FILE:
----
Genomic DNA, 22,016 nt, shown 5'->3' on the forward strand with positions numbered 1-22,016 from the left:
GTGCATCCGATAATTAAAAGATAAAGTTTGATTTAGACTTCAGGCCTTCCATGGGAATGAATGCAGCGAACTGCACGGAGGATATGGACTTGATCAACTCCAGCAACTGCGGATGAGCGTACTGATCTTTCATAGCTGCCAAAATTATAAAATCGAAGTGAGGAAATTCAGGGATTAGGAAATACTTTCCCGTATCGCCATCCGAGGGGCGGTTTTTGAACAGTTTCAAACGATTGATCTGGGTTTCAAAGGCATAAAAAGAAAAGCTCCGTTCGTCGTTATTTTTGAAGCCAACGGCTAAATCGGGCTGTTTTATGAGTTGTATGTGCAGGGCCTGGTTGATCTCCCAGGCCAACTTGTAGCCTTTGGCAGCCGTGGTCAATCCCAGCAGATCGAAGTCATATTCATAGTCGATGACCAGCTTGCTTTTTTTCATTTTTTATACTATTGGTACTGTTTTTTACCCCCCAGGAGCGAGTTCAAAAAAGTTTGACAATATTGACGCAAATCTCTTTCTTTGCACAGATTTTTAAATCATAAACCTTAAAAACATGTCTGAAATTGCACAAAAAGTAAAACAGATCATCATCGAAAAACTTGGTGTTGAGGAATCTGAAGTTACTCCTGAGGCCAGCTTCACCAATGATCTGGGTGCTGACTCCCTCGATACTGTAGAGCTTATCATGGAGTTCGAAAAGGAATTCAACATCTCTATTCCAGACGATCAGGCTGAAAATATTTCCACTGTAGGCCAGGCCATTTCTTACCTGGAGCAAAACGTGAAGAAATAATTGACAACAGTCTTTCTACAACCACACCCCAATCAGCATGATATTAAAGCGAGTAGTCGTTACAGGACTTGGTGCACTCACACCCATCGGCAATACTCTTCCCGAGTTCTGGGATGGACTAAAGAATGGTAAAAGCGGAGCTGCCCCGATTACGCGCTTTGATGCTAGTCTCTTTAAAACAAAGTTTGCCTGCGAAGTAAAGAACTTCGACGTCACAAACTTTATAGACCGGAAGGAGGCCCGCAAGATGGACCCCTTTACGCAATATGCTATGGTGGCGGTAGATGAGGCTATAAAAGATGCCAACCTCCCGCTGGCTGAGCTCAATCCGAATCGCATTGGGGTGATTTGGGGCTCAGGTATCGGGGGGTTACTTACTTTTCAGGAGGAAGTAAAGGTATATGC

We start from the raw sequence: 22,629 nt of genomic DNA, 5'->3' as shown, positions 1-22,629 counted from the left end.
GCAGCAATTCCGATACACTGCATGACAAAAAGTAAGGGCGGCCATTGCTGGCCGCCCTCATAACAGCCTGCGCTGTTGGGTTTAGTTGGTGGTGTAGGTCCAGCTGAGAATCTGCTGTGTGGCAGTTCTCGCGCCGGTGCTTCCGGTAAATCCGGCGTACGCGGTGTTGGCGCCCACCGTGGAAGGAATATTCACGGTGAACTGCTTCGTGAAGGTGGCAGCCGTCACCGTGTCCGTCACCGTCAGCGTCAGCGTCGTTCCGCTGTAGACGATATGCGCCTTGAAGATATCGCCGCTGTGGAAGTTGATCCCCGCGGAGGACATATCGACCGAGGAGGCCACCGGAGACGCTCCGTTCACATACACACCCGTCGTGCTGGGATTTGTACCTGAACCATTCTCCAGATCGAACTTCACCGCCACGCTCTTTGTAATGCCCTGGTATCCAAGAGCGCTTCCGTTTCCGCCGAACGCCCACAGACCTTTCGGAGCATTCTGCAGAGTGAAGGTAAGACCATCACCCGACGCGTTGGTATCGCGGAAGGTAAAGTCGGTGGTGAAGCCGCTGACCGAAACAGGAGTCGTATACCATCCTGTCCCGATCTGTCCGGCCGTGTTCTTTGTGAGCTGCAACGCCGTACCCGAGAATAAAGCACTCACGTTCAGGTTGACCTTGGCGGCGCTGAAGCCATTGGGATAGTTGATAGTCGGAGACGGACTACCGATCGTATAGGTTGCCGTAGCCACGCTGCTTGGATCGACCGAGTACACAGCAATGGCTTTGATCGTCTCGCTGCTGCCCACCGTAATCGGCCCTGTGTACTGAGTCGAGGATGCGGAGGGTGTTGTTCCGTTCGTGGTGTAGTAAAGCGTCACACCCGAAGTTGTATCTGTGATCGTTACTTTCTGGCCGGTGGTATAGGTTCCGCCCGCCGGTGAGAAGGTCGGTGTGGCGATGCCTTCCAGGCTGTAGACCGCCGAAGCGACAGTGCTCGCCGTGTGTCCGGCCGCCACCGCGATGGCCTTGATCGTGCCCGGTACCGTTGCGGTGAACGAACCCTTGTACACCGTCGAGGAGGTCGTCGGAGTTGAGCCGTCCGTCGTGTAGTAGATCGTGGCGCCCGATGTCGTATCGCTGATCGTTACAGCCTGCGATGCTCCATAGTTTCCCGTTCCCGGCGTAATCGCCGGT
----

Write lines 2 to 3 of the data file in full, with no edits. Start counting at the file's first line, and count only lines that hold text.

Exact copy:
GTGCATCCGATAATTAAAAGATAAAGTTTGATTTAGACTTCAGGCCTTCCATGGGAATGAATGCAGCGAACTGCACGGAGGATATGGACTTGATCAACTCCAGCAACTGCGGATGAGCGTACTGATCTTTCATAGCTGCCAAAATTATAAAATCGAAGTGAGGAAATTCAGGGATTAGGAAATACTTTCCCGTATCGCCATCCGAGGGGCGGTTTTTGAACAGTTTCAAACGATTGATCTGGGTTTCAAAGGCATAAAAAGAAAAGCTCCGTTCGTCGTTATTTTTGAAGCCAACGGCTAAATCGGGCTGTTTTATGAGTTGTATGTGCAGGGCCTGGTTGATCTCCCAGGCCAACTTGTAGCCTTTGGCAGCCGTGGTCAATCCCAGCAGATCGAAGTCATATTCATAGTCGATGACCAGCTTGCTTTTTTTCATTTTTTATACTATTGGTACTGTTTTTTACCCCCCAGGAGCGAGTTCAAAAAAGTTTGACAATATTGACGCAAATCTCTTTCTTTGCACAGATTTTTAAATCATAAACCTTAAAAACATGTCTGAAATTGCACAAAAAGTAAAACAGATCATCATCGAAAAACTTGGTGTTGAGGAATCTGAAGTTACTCCTGAGGCCAGCTTCACCAATGATCTGGGTGCTGACTCCCTCGATACTGTAGAGCTTATCATGGAGTTCGAAAAGGAATTCAACATCTCTATTCCAGACGATCAGGCTGAAAATATTTCCACTGTAGGCCAGGCCATTTCTTACCTGGAGCAAAACGTGAAGAAATAATTGACAACAGTCTTTCTACAACCACACCCCAATCAGCATGATATTAAAGCGAGTAGTCGTTACAGGACTTGGTGCACTCACACCCATCGGCAATACTCTTCCCGAGTTCTGGGATGGACTAAAGAATGGTAAAAGCGGAGCTGCCCCGATTACGCGCTTTGATGCTAGTCTCTTTAAAACAAAGTTTGCCTGCGAAGTAAAGAACTTCGACGTCACAAACTTTATAGACCGGAAGGAGGCCCGCAAGATGGACCCCTTTACGCAATATGCTATGGTGGCGGTAGATGAGGCTATAAAAGATGCCAACCTCCCGCTGGCTGAGCTCAATCCGAATCGCATTGGGGTGATTTGGGGCTCAGGTATCGGGGGGTTACTTACTTTTCAGGAGGAAGTAAAGGTATATGC

We start from the raw sequence: 22,629 nt of genomic DNA, 5'->3' as shown, positions 1-22,629 counted from the left end.